Thornton leaves game vs Jets in final minute with apparent knee injury

Thornton leaves game vs Jets in final minute with apparent knee injury

The San Jose Sharks not only lost in overtime to the Winnipeg Jets on Tuesday, but also lost their second-leading scorer to injury. 

Joe Thornton left the final minute of the game with an apparent injury to his right knee. With Jets forward Andrew Copp backchecking, Mikkel Boedker collided into Thornton's knee in front of the Sharks bench. 

Thornton took a stride on each leg as he skated gingerly to the bench, and did not return to the game. 

The 38-year-old underwent surgery to repair a torn ACL and MCL in his left knee this summer. He missed the final three games of the regular season last year, but returned to play in San Jose's final four postseason games in a first round, six-game loss to the Edmonton Oilers. 

Thornton is second on the Sharks with 36 points (13 goals, 23 assists), and has scored nine points in his last seven games. He is second among forwards in average ice time, and is playing 18:20 per night in his 20th NHL season. 

Sharks select D Ryan Merkley with No. 21 overall pick in 2018 NHL Draft


Sharks select D Ryan Merkley with No. 21 overall pick in 2018 NHL Draft

The Sharks swung for the fences with their first-round pick, selecting high-risk, high-reward defenseman Ryan Merkley with the No. 21 pick in the 2018 NHL Draft on Friday in Dallas. 

Merkley, 17, is a self-described offensive defenseman and the second-youngest player eligible for the draft. He scored 67 points (13 goals, 54 assists) in 63 games with the OHL's Guelph Storm this past season, the sixth-highest total of any draft-eligible defenseman that played in Canadian major junior this season, according to EliteProspects, 

NHL Central Scouting ranked Merkley as the No. 21 North American prospect in its midseason rankings, but Merkley fell to No. 45 in its final rankings. That was in large part due to perceived maturity issues and concerns about the defensive side of his game, which didn't stop San Jose from taking a chance on the talented teenager.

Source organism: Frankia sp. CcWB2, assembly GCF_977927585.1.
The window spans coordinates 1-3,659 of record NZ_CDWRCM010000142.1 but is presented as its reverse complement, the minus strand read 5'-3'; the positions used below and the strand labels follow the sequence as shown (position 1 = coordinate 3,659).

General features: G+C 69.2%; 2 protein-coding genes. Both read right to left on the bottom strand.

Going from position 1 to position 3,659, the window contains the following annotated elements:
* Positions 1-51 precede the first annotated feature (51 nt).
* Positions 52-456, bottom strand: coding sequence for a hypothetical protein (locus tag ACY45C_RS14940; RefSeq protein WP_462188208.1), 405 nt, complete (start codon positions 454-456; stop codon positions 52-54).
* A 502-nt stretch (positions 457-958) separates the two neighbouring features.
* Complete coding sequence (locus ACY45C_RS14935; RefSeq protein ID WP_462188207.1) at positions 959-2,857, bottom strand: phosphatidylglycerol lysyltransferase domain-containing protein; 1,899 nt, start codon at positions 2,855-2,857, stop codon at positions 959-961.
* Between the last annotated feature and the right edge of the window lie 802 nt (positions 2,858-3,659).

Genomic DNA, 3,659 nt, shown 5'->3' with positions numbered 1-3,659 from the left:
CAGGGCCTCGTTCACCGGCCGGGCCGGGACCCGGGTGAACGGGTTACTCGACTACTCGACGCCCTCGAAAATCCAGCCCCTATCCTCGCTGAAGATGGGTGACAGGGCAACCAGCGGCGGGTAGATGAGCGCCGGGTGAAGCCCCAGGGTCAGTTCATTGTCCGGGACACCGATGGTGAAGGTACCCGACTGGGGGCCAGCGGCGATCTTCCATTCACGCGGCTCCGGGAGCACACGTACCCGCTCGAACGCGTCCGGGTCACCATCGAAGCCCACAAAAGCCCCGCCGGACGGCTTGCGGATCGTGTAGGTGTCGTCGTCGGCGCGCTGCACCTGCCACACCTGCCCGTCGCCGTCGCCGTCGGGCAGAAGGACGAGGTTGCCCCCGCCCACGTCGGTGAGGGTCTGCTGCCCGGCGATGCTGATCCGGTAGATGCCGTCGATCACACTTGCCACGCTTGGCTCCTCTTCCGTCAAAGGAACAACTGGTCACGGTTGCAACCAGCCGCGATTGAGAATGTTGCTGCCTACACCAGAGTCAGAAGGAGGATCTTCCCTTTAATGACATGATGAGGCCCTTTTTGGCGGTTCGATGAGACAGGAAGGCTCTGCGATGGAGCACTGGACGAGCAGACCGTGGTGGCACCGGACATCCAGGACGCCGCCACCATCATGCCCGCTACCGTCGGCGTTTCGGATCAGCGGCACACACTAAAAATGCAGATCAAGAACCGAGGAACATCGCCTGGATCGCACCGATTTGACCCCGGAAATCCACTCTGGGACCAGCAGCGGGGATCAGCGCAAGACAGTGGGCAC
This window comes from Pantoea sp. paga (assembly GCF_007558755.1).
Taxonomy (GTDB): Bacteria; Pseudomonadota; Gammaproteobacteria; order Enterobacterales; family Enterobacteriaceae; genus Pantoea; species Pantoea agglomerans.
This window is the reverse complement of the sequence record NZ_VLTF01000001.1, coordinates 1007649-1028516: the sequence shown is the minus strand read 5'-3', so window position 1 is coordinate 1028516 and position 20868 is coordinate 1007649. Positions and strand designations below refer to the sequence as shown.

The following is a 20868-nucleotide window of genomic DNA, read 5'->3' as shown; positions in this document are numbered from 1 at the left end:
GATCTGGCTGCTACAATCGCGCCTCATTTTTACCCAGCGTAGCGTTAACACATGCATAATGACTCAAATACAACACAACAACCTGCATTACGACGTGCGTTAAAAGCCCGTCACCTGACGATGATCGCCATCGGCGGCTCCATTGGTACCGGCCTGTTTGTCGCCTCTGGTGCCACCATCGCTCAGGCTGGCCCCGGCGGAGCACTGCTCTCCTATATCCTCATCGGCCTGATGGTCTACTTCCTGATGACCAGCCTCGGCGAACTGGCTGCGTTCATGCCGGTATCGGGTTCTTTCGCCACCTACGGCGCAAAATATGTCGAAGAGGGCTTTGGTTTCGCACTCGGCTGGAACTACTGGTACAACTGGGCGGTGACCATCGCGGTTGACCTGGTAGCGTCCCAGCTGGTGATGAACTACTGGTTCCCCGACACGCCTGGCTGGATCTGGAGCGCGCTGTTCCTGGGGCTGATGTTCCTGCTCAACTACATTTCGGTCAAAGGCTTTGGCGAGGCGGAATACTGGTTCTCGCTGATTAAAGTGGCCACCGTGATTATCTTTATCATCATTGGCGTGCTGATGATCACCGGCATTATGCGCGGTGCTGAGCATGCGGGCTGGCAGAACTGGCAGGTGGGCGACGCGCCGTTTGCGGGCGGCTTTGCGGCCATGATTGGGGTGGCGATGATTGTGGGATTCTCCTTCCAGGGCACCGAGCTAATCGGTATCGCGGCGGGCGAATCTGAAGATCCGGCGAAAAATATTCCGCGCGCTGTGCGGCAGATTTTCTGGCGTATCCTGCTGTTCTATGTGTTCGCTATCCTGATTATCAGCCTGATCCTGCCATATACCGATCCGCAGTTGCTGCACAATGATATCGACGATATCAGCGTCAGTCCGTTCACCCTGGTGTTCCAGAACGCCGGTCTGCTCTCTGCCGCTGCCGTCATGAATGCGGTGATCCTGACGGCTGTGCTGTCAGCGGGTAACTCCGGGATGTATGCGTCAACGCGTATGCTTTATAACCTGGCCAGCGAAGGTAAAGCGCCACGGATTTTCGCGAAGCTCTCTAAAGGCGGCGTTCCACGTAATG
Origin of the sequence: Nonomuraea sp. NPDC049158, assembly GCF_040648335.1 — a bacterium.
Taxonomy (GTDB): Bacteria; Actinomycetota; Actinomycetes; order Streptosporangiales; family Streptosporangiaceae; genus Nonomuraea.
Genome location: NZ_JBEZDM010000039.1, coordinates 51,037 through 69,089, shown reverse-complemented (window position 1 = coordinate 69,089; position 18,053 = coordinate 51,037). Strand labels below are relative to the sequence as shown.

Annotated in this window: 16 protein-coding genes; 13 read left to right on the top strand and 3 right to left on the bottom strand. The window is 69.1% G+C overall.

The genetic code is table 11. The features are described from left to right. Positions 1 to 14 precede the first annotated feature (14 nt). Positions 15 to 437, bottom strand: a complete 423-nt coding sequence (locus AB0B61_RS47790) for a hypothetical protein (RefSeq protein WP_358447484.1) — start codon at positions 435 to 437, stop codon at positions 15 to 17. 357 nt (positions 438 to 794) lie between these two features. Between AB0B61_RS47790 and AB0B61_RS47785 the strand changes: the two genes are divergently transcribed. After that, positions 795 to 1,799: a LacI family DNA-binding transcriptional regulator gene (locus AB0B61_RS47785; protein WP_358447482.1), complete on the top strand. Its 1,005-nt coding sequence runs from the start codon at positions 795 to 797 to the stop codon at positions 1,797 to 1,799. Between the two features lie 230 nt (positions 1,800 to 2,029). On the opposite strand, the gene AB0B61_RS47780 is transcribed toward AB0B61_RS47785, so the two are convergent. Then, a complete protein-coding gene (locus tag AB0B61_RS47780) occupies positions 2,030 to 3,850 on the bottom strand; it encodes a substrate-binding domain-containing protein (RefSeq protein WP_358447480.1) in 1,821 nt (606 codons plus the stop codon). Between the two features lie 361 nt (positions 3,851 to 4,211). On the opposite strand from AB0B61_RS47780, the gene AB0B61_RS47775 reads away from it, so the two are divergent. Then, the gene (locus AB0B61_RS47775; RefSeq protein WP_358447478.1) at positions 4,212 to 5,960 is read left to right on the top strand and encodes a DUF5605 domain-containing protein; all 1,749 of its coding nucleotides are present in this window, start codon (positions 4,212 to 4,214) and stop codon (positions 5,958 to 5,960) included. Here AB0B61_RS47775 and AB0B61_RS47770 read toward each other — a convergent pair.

"Well, we came in here looking for difference makers," San Jose general manager Doug Wilson told NBCSN's Kathryn Tappen. "We've replenished our team, we've got a lot of core guys, but the game has changed a little bit. Finding a puck-moving defenseman like this that's got a little risk-reward to him, we think it's a good thing for us."

Merkley was selected as the No. 1 overall pick in the OHL Draft in 2016, and scored 55 points in 62 games in 2016-17. He won the Emms Family Award as the OHL's rookie of the year, and only one other draft-eligible OHL defenseman (Evan Bouchard) scored more points than him this season.

But, he was also benched for a period following a public argument with his coach in a game that season against the Sudbury Wolves, according to the Sudbury Star, and was healthy-scratched at another point. This past season, he was suspended three games in February for an ugly, retaliatory slash in a game against the North Bay Battalion. 

"Scouts say the immaturity comes in many forms – overstaying shifts, cavalier disregard for playing defence, being petulant or ill-tempered when things don’t go his way, being hard on teammates, clashing with coaches and a perceived lack of self-awareness and accountability," TSN's Bob McKenzie wrote in his final draft rankings. 

Merkley is well-aware of his reputation. He told reporters in Dallas that his agent, CAA's J.P. Barry, set him up with a sports psychologist to work on the mental side of his game. He said that he thinks he needs another season in the OHL before he's NHL-ready, in order to "show everybody that I can grow up and I can get better defensively."